8 Questions To Ask A Potential Wedding Photographer! Series Part 3

March 01, 2014  •  Leave a Comment

Welcome to Part Three of the series: What To Look For In A Wedding Photographer! Missed Part One and Two? Click here for What to consider when hiring a Wedding Photographer: Personality - Series Part 1 and What to look for in a Wedding Photographer: Price Reflects Process - Series Part 2

In this post, Mike outlines 8 important questions to ask your Wedding Photographer! It's important that you ask as many questions as possible so that you get a good feel for who you're talking to, here are some tips to help you out. 

As always, over to Mike! 

Questions you should ask your potential Wedding Photographer



1. Ask them if you can see a sample of a few weddings. Go beyond their front page portfolio. Be sure to see that their portfolio quality is the standard not an exception. Looking at sample weddings will show you a few things. Do they maintain good quality in every situation the wedding puts forth from a sunny day to a dark reception hall? Can they tell a story of the day? Are all of the pictures ones you’d want to show your friends and family?


2. Ask how many weddings they do in a year. This may seem trivial but it can tell you a lot, to little and maybe they are not full time and its more of a hobby, to many and will you get the attention you need to get quality? A good average for a photographer is 30-40 weddings a year. If all they do is weddings maybe 40-50. If they say they do 25-30 and they spend lots of time on each this is good! 35-40 and they also shoot family, maternity, and headshots. You might be one in a line of many and the quality will not be the same, this is what looking at full weddings is important. 


3. Ask about their work flow, how many pictures do they edit and what program (s) do they edit with? A camera takes a picture when a photographer is inspired by the moment. This inspiration is an idea; there are controls on the camera that give the photographer the ability to begin to communicate this idea but it only just starts there. You will not find a photographer who will upload your pictures and give them to you at the end of the very same day, if they do, find another one - unless you have a prior agreement that we photographers usually call 'shoot to burn'.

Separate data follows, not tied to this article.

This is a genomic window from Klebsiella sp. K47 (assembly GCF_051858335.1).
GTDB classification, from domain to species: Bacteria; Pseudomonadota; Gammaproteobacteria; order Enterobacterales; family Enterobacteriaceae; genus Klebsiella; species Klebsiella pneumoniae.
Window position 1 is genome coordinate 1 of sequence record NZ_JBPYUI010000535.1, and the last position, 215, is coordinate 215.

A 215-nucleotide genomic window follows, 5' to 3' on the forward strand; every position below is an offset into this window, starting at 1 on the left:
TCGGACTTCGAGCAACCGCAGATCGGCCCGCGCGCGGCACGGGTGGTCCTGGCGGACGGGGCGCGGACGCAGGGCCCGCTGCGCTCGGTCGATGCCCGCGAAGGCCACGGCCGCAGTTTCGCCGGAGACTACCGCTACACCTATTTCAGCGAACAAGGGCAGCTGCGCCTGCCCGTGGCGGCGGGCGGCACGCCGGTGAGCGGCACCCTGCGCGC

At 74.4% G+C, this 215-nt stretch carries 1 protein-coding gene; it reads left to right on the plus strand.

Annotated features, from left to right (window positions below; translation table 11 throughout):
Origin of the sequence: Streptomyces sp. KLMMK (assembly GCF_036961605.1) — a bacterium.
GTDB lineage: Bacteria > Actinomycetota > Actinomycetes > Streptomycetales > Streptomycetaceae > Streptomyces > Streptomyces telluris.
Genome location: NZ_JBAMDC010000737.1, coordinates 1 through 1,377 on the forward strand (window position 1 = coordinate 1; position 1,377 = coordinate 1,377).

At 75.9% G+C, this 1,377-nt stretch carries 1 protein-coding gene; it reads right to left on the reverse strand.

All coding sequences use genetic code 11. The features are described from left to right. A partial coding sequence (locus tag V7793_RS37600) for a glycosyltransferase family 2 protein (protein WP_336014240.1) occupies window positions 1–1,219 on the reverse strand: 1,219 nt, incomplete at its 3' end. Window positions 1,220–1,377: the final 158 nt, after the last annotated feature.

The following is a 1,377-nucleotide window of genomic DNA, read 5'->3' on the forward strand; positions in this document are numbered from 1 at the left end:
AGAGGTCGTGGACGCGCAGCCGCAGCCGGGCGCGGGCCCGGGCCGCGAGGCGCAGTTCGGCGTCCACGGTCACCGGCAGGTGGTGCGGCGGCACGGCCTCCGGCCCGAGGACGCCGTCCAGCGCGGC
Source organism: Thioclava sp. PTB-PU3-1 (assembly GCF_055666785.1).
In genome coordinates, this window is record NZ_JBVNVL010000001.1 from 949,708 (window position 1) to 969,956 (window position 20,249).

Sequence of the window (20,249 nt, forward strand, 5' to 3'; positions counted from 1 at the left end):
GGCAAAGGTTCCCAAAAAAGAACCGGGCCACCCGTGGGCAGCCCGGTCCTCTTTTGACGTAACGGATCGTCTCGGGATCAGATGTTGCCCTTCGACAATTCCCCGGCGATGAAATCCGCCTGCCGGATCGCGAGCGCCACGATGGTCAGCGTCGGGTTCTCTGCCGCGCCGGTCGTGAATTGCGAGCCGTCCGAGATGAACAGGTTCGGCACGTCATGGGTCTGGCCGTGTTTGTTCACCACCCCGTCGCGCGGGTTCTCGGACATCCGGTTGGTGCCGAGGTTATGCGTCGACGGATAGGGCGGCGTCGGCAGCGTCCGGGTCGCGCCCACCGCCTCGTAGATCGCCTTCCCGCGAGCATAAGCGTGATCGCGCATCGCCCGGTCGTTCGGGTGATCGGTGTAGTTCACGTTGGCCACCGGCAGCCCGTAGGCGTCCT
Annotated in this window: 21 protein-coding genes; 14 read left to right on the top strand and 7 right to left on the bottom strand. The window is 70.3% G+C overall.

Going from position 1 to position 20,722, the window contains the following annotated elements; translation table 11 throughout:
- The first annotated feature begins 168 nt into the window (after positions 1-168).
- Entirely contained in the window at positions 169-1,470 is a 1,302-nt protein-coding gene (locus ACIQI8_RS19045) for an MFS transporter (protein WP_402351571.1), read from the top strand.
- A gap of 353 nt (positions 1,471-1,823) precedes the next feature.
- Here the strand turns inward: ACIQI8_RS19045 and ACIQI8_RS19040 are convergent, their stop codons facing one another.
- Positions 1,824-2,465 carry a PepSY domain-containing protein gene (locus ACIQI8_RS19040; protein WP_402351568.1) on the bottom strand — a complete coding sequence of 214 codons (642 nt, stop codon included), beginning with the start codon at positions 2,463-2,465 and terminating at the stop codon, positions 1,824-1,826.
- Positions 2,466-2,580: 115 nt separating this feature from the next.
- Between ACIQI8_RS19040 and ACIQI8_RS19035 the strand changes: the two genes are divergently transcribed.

Why shouldn't they give them to you right out of the camera? Because they need to edit them. The camera itself is limited if it wasn’t we wouldn’t have a such a wide variety of editing software out there making millions in sales if there were cameras that did all the work. They are just machines! So the idea begins on your wedding day with the click, it is then taken back to the digital darkroom and the photographer applies their special touch through programs like Adobe Photoshop, Gimp, Lightroom and so on. This aspect of photography is as vast and as important of the workings of the camera itself, it is only when they are put together that you get a good full package. Shoot to burn photographers aren't very common, but to put the importance of proper, professional editing into perspective, I will continue with the car metaphor by saying that a picture without editing is like purchasing a car without a paint job. It's still a car, it still works, it just doesn't look pretty. They'll still be pictures of your day, but they probably aren't going to look too pretty!